South by Southwest has become a spectacle and cultural phenomenon. It’s a place you can hear bands on the brink with names like Apanhador Só and World Hood. You can hear the vocal stylings of a poet/playwright/rapper or one of 2,000 other musical acts. You can see dozens upon dozens of films – in 19 different categories. And you can consider the musings of “the brightest minds in emerging technology” during the five-day interactive confab that fancies itself an “incubator of cutting-edge technologies and digital creativity.” The New York Times describes the 29th annual music conference and festival as "a marathon of attention-seeking" and "a wild jumble of overlapping and contradictory agendas." All right then.
While most of us were far from the rocking streets of Austin, Texas, during the festival, Mayo's name was on the lips of one speaker at South by Southwest Interactive. And that was music to our ears. During a talk about why culture trumps advertising, Chris Kneeland, CEO of Canada's Cult Collective, talked about companies with great cultures that bring "great brand benefits," as reported in Marketing Mag. Kneeland, whose company believes “brands need more than customers, they need a cult following,” gave the folks at Marketing a preview of his talk. Their discussion revolved around the "power of engaged employees" and "how great culture can grow a brand."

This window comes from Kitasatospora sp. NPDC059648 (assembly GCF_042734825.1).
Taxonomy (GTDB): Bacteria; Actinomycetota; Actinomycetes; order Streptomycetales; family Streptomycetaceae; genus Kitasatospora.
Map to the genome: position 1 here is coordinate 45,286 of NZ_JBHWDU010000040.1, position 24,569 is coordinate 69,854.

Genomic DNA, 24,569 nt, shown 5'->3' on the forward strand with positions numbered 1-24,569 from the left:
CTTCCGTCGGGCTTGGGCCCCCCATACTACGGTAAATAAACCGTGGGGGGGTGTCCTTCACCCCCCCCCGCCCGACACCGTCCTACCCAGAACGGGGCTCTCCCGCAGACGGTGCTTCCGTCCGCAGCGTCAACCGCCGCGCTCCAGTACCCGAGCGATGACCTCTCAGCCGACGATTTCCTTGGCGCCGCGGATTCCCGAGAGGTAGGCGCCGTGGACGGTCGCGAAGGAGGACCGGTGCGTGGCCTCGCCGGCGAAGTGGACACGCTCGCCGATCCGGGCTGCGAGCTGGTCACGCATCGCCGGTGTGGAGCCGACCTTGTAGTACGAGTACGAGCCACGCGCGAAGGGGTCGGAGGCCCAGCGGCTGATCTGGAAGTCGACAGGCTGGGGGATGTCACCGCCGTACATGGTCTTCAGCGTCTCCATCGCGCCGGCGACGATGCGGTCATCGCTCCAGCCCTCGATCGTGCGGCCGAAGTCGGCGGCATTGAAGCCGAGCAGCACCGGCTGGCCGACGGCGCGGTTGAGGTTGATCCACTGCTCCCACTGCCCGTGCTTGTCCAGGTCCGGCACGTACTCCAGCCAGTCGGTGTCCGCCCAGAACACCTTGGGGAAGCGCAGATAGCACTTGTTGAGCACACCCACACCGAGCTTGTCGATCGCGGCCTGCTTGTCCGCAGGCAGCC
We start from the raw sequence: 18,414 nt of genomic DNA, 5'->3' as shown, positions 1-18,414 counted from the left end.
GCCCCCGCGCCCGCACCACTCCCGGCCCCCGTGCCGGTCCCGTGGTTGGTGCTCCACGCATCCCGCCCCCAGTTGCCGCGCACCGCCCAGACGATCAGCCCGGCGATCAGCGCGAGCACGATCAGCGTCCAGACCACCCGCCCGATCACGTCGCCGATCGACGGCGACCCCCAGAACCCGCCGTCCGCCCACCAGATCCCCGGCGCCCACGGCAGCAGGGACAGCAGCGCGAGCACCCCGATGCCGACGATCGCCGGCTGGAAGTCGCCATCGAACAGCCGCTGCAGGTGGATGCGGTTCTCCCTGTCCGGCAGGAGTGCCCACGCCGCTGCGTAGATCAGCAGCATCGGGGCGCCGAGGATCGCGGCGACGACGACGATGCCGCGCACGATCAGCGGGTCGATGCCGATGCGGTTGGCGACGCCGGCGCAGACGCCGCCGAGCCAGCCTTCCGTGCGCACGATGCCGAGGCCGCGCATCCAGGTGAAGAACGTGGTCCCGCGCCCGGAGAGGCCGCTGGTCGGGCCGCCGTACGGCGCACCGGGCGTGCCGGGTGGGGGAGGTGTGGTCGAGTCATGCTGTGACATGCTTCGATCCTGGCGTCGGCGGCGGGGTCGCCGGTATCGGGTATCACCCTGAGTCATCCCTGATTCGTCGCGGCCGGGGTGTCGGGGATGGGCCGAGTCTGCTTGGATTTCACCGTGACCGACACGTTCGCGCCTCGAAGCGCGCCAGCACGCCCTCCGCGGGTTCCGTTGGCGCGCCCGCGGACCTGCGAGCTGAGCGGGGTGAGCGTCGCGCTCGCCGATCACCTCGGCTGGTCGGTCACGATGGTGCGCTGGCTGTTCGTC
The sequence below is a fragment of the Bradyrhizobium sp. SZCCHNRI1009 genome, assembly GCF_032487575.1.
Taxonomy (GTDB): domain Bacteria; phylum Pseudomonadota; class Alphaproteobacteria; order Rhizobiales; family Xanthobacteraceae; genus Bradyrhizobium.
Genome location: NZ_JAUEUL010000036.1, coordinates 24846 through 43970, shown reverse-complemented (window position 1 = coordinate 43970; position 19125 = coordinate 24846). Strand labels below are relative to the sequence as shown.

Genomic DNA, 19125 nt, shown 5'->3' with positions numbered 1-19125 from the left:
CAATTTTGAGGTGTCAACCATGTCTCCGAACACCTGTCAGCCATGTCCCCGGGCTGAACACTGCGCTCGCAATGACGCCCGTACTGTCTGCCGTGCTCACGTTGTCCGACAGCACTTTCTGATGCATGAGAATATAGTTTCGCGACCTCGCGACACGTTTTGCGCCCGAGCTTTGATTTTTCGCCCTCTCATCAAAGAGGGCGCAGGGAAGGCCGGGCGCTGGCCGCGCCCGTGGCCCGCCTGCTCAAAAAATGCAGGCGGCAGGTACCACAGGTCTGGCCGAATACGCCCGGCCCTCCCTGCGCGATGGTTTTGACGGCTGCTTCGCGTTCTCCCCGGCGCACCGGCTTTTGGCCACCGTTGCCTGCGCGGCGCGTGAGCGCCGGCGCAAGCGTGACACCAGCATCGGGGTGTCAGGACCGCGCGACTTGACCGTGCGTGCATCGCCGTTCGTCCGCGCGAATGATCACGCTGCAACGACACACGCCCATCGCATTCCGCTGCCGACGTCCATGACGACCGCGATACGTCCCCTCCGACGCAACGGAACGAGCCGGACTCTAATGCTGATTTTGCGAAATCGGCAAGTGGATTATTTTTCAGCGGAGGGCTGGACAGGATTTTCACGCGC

Among other things, Kneeland noted that, "Employees who believe in the brand become ambassadors." He also noted that research conducted by his company indicates that a “hyper-engaged employee base” will “go the extra mile, make wrong situations right, inspire customers and provide unsolicited, uncompensated recommendations and referrals."
That kind of culture, he says, is "about pride and ownership in the brand." As an example, Kneeland told a story familiar to many here at Mayo. In the documentary “Driving Towards Zero Medical Mistakes,” a Mayo janitor is asked about cleaning rooms for patients. The janitor's reply, "I’m saving people’s lives," indicates "how well the Mayo Clinic has communicated its purpose to its entire staff," Kneeland says. "That’s a great example," he says, of a staff member feeling like she is "making a difference" because she's "part of a team that’s saving lives." We couldn't have said it better.
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